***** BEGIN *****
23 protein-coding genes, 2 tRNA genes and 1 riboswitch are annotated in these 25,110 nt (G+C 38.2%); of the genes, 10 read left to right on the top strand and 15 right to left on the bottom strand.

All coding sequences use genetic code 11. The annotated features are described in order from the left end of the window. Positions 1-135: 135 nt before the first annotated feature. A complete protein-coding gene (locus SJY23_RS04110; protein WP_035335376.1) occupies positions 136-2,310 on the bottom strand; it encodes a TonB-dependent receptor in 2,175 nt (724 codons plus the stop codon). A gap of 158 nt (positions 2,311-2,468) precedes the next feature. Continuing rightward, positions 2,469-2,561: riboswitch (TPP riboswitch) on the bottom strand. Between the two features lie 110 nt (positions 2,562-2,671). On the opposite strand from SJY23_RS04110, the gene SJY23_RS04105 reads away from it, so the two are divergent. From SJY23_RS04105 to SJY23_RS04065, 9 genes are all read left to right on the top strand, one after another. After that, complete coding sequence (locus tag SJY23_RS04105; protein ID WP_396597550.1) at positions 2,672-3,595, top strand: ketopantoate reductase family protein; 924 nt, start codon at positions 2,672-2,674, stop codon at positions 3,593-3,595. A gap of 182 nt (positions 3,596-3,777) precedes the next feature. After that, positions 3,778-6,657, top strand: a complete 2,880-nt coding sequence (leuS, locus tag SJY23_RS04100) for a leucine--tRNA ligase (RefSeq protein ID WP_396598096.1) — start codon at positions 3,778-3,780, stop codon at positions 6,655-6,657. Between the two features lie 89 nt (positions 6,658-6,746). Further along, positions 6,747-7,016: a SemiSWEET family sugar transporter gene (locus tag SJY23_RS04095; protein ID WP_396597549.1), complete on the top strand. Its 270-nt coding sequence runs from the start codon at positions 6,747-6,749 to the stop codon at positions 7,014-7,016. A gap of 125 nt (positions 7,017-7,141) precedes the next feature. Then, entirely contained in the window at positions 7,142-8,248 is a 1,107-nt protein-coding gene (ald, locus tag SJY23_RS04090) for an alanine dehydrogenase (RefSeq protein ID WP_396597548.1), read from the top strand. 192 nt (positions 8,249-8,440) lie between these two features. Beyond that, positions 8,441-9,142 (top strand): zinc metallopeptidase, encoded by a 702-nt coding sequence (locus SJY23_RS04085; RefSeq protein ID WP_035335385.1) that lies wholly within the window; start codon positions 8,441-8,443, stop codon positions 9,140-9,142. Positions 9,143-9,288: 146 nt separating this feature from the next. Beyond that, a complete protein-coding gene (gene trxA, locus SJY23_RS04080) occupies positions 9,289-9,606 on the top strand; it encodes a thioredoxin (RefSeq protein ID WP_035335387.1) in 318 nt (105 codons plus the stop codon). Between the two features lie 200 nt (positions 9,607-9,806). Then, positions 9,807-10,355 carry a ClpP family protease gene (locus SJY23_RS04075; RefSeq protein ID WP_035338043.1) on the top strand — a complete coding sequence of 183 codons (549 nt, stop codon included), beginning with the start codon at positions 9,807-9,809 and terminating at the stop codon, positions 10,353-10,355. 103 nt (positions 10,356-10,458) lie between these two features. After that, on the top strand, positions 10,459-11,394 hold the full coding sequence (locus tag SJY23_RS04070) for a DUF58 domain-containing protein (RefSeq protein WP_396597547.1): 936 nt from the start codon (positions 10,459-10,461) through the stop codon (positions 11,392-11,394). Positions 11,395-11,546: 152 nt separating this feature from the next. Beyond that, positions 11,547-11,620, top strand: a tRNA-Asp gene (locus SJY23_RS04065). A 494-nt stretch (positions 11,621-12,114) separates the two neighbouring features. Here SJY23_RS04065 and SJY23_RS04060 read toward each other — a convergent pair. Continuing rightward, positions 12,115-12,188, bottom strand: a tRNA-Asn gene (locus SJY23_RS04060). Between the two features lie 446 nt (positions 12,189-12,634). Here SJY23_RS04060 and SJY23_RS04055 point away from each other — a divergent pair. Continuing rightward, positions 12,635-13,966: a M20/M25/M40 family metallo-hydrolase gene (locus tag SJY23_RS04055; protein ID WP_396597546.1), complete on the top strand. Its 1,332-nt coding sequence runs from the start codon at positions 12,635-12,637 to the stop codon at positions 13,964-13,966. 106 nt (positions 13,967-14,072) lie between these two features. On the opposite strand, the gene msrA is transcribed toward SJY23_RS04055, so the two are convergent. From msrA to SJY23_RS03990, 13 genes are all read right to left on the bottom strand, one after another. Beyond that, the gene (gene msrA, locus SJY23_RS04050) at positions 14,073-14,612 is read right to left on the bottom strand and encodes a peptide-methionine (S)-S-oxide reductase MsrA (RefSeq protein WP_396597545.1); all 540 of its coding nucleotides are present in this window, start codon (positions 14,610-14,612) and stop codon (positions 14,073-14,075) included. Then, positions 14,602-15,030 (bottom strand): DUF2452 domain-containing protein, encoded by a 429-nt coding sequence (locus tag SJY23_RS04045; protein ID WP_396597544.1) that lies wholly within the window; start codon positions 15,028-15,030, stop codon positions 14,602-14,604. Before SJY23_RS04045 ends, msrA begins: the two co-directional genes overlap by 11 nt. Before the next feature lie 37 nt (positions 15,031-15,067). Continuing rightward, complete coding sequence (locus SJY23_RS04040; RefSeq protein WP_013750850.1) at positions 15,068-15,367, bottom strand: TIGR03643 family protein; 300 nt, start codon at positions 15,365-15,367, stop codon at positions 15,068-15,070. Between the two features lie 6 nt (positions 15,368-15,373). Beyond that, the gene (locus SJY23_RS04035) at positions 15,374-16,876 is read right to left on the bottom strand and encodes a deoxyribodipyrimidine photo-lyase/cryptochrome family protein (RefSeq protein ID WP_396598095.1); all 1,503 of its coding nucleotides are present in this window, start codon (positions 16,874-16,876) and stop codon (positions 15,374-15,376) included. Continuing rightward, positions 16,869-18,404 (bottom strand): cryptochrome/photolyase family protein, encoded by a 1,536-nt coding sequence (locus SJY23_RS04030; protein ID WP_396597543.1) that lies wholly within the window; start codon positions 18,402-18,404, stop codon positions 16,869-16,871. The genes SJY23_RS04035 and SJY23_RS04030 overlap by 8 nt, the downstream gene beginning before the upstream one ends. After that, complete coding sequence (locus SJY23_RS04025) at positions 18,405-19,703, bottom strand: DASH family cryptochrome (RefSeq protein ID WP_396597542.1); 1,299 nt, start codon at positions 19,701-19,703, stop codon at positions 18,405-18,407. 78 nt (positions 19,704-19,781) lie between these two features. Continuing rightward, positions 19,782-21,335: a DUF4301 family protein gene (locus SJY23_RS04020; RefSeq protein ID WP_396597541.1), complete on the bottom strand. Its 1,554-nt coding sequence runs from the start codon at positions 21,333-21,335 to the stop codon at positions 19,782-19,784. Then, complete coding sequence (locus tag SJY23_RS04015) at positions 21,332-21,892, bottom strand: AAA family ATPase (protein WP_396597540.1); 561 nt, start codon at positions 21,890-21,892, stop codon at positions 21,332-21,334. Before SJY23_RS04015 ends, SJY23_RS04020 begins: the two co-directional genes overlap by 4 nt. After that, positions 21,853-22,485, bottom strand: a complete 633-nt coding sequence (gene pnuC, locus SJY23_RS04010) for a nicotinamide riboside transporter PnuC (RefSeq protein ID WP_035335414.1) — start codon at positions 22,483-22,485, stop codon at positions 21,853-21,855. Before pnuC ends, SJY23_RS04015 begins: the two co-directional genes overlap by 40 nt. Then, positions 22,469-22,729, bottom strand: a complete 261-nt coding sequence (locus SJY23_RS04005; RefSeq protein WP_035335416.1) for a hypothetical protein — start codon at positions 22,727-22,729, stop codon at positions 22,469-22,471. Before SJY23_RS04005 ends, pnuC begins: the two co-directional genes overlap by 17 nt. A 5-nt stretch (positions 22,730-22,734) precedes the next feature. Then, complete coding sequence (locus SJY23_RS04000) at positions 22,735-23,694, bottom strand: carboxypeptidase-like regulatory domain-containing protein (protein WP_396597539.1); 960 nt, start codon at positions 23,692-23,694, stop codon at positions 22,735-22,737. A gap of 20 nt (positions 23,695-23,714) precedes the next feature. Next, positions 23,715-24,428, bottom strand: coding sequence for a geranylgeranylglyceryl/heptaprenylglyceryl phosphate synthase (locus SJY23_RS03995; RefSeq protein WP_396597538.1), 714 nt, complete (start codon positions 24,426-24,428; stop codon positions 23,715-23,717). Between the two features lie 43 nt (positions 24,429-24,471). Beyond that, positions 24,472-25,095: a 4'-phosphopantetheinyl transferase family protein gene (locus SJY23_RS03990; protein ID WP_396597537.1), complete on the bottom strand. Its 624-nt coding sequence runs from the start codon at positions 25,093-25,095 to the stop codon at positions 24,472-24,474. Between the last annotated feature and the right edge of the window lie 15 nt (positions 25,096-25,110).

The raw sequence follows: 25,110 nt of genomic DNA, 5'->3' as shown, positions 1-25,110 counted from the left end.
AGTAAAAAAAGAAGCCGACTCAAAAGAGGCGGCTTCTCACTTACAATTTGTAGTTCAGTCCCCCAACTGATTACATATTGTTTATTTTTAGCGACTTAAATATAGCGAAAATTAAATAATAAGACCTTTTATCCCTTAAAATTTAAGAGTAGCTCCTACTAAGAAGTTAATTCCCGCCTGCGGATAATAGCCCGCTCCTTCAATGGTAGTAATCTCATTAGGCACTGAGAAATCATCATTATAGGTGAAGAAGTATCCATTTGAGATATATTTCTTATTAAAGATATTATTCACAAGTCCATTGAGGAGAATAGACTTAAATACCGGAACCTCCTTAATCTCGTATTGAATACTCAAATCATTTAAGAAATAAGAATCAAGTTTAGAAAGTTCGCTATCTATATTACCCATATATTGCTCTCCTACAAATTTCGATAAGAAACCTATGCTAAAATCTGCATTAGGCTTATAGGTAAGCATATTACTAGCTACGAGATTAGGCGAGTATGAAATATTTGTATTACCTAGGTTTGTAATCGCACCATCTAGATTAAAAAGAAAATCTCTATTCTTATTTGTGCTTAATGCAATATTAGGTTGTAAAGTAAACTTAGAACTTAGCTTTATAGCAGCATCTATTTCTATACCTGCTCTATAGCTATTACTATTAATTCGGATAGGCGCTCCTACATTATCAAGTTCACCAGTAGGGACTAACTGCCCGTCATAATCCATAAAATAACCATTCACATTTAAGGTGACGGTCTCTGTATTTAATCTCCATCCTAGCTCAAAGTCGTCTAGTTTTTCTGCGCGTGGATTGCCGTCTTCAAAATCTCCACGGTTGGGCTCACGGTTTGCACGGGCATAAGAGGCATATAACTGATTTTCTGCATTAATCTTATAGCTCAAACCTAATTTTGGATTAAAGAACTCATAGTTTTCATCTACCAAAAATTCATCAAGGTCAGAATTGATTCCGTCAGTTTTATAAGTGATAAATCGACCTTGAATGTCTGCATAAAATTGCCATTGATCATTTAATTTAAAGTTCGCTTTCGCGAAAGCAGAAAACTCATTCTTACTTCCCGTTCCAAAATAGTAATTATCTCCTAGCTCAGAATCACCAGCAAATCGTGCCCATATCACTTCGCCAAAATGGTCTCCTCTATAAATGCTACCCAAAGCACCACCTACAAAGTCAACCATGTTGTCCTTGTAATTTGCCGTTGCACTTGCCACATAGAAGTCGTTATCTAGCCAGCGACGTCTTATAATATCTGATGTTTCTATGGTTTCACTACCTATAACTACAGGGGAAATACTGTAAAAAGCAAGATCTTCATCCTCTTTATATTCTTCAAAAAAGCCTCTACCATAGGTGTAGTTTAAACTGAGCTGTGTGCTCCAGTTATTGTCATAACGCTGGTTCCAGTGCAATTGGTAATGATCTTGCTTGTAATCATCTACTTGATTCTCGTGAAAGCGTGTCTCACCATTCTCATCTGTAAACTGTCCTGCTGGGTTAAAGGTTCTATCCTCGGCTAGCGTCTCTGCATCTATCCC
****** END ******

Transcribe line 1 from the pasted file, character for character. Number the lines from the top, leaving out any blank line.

23 protein-coding genes, 2 tRNA genes and 1 riboswitch are annotated in these 25,110 nt (G+C 38.2%); of the genes, 10 read left to right on the top strand and 15 right to left on the bottom strand.